The Fantasy of an International Jerusalem

One-hundred years ago, over a lunch, the internationalization of Jerusalem became irrelevant—and it remains so.

A Franciscan monk reading in French British General Edmund Allenby’s famous proclamation announcing British rule over Jerusalem on December 11, 1917. Library of Congress

A Franciscan monk reading in French British General Edmund Allenby’s famous proclamation announcing British rule over Jerusalem on December 11, 1917. Library of Congress

Observation
Dec. 28 2017
About the author

Martin Kramer teaches Middle Eastern history and served as founding president at Shalem College in Jerusalem, and is the Koret distinguished fellow at the Washington Institute for Near East Policy.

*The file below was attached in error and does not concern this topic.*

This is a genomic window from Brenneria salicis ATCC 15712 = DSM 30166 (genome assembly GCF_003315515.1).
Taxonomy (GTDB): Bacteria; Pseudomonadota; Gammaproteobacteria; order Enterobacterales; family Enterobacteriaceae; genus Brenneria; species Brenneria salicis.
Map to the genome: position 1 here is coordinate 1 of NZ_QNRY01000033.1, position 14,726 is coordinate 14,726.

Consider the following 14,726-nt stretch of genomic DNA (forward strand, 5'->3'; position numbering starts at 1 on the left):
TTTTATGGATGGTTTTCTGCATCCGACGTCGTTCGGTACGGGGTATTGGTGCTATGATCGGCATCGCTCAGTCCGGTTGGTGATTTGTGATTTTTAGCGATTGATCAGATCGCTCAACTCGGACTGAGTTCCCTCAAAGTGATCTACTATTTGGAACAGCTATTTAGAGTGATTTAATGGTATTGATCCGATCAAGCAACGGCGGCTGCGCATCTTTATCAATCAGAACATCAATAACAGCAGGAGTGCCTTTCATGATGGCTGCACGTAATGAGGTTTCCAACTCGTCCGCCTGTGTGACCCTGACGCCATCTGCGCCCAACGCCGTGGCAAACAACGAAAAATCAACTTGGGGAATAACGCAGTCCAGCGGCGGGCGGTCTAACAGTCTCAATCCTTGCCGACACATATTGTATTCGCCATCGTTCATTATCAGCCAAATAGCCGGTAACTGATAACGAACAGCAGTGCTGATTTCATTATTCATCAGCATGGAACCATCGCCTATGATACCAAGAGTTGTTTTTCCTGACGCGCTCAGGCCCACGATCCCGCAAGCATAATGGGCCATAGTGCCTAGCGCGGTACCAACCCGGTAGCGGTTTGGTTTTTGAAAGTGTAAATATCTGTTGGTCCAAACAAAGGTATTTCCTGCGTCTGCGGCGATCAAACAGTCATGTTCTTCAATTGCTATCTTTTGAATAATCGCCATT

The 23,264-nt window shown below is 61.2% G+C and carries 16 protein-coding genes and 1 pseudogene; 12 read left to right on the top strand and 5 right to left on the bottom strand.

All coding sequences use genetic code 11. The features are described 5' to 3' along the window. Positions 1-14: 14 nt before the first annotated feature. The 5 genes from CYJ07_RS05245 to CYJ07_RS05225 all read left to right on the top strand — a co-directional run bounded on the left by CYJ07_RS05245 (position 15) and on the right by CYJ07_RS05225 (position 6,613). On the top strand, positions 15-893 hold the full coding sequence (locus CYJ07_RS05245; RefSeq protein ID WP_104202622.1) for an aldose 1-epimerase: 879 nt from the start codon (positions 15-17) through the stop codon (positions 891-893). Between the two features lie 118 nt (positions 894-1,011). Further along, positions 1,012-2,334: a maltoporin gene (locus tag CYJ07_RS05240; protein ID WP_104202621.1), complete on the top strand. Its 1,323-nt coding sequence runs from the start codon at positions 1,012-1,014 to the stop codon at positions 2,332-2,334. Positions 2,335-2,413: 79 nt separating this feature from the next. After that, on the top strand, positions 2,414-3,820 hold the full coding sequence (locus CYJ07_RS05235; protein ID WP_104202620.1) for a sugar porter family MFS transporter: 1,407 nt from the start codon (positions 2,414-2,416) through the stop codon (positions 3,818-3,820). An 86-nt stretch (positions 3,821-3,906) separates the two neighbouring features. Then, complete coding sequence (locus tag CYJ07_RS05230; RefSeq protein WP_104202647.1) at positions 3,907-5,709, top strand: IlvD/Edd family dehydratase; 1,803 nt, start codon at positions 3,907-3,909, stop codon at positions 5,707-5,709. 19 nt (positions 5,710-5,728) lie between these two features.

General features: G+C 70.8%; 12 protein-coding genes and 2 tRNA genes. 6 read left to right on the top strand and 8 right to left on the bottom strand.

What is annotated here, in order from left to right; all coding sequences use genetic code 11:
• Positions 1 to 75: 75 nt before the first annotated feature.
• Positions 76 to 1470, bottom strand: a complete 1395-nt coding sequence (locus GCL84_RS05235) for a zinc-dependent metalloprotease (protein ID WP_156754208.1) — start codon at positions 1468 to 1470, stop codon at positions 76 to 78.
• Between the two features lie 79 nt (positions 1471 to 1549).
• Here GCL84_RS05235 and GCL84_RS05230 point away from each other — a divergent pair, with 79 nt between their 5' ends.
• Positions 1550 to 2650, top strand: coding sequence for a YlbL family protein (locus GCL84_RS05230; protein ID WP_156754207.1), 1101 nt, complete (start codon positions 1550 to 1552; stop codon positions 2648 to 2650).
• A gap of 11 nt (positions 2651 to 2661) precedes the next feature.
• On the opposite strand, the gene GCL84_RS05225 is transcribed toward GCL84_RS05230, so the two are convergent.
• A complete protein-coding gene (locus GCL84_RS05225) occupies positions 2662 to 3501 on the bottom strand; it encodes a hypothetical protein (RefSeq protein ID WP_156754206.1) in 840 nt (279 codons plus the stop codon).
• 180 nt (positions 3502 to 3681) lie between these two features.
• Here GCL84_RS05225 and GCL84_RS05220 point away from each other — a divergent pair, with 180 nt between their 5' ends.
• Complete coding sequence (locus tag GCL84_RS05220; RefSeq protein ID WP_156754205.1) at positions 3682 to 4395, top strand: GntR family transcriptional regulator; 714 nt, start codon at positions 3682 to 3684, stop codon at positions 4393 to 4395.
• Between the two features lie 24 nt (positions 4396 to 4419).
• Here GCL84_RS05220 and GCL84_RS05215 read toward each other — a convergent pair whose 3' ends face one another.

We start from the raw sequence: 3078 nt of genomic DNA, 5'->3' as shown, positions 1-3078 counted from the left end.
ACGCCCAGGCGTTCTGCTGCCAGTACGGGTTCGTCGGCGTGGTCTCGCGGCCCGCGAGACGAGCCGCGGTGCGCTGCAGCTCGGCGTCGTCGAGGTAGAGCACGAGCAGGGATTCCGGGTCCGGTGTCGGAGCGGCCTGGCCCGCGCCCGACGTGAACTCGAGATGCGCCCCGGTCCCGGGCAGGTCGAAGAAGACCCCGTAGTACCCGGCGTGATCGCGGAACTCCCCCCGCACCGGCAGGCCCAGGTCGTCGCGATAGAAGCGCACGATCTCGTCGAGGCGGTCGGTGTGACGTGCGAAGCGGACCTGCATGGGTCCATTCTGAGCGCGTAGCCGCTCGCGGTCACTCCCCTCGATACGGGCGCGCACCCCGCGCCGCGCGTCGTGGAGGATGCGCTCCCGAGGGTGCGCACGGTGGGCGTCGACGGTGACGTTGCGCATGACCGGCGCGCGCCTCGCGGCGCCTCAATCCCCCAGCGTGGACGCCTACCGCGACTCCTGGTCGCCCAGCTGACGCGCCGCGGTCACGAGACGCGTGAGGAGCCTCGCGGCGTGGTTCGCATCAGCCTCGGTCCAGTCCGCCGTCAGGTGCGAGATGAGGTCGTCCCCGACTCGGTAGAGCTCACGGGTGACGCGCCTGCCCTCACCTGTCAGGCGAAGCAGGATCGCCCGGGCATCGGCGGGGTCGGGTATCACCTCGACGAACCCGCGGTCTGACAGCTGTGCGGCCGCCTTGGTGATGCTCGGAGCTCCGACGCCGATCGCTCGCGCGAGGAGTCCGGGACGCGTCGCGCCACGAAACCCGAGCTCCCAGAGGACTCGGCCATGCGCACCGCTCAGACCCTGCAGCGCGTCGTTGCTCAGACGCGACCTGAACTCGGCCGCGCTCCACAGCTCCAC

In the uproar over President Trump’s announcement of U.S. recognition of Jerusalem as Israel’s capital, one constant refrain has been the insistence that, by longstanding international consensus, the city’s status has yet to be decided. In the portentous words of the recent UN General Assembly resolution protesting the American action, “Jerusalem is a final-status issue to be resolved through negotiations in line with relevant United Nations resolutions.”

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More about: History & Ideas, Israel & Zionism, Israeli-Palestinian Conflict, Jerusalem, Peace Process